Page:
The European Agency for Maritime Safety (EMSA) would get new powers to step up cooperation against piracy, prevent maritime pollution, improve training for seafarers and help establish an EU maritime space without barriers under an informal deal struck on Thursday by Parliament’s negotiating team, and the Council’s Danish Presidency.
Once formally approved the Council and the Parliament, this deal, which entails amending EMSA's founding Regulation (EC) 1406/2002, would enable EMSA to extend its preventive work and make broader use of its resources to help EU Member States to prevent and tackle maritime pollution, protect ships against piracy and create the future European maritime space without barriers, by reducing bureaucracy.
"EMSA will not replace or duplicate Member States' work, it will bring added value. It should play a much bigger role in supporting national authorities on safety inspections and in co-ordinating emergency and training requirements for seafarers", said leader of Parliament's negotiating team Knut Fleckenstein (S&D, DE), after the meeting.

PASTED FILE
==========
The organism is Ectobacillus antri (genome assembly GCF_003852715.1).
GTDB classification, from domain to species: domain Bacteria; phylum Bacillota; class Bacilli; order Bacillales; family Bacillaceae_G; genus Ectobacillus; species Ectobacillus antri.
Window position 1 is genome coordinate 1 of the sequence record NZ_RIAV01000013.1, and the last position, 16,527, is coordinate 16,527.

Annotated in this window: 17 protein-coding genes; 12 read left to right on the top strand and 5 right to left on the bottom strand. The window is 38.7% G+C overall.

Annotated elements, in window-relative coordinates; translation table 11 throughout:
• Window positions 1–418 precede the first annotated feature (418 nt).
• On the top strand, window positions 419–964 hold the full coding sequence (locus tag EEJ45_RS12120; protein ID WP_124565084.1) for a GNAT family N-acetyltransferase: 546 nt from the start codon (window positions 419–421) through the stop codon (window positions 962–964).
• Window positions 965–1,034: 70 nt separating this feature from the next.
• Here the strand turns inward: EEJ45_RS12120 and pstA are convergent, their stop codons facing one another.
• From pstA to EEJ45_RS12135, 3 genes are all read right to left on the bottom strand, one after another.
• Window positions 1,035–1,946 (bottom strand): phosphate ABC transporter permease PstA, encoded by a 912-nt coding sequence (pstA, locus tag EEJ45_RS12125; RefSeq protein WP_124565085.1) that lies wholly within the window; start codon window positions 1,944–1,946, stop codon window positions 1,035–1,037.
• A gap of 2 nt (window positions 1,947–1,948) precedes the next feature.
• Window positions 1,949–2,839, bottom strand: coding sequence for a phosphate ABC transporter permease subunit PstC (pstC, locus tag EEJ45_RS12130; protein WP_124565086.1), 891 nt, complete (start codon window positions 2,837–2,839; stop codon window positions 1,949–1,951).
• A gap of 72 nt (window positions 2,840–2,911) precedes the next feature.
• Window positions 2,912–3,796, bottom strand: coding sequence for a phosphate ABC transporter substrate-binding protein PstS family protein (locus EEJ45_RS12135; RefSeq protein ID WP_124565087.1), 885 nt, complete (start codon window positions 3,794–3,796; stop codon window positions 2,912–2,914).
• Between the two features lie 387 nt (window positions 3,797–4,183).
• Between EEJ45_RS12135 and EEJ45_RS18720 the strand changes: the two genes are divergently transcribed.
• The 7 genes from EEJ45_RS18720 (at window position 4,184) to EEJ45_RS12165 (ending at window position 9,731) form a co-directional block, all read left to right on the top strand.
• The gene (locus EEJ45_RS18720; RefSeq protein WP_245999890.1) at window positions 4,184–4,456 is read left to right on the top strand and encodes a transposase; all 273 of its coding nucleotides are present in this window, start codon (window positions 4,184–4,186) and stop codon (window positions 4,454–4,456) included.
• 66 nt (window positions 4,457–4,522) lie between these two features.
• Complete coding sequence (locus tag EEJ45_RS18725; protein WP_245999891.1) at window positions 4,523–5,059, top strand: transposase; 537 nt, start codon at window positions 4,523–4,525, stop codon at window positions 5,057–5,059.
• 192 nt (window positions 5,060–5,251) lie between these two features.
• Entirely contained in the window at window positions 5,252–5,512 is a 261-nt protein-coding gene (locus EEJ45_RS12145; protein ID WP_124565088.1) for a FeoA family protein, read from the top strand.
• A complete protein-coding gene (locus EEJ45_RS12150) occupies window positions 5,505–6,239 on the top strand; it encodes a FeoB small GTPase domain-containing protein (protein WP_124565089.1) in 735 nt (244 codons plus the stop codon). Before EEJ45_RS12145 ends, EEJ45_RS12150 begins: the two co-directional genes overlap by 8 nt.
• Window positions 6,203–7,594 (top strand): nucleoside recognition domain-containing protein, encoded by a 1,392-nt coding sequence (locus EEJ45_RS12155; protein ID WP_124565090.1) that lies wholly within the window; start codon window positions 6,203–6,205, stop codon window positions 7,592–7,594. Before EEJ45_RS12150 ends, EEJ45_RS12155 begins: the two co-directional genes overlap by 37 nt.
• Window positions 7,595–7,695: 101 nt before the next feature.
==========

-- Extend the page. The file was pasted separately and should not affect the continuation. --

Offshore drilling and spilling
The compromise reached on Thursday mentions EMSA's possible future role in preventing pollution from offshore oil and gas installations once new EU rules on offshore platform safety - currently being debated in Parliament's Industry committee (COM(2011)0688) - have been approved.
These pollution prevention rules would provide the much-needed legal basis to examine further implementing steps involving EMSA, noted Mr Fleckenstein, who made it clear that Parliament favours entrusting EMSA with the related prevention and inspection tasks, rather than setting up a new agency.
Mr Fleckenstein will give Transport Committee MEPs a detailed report at their next meeting, on 23 -25 April and recommend that Parliament should approve the compromise agreement at the second reading.
EMSA was set up in 2003, with headquarters in Lisbon. The agency's annual budget arises to 54, 33 Mio. Euro (2010), 200 employees work for EMSA.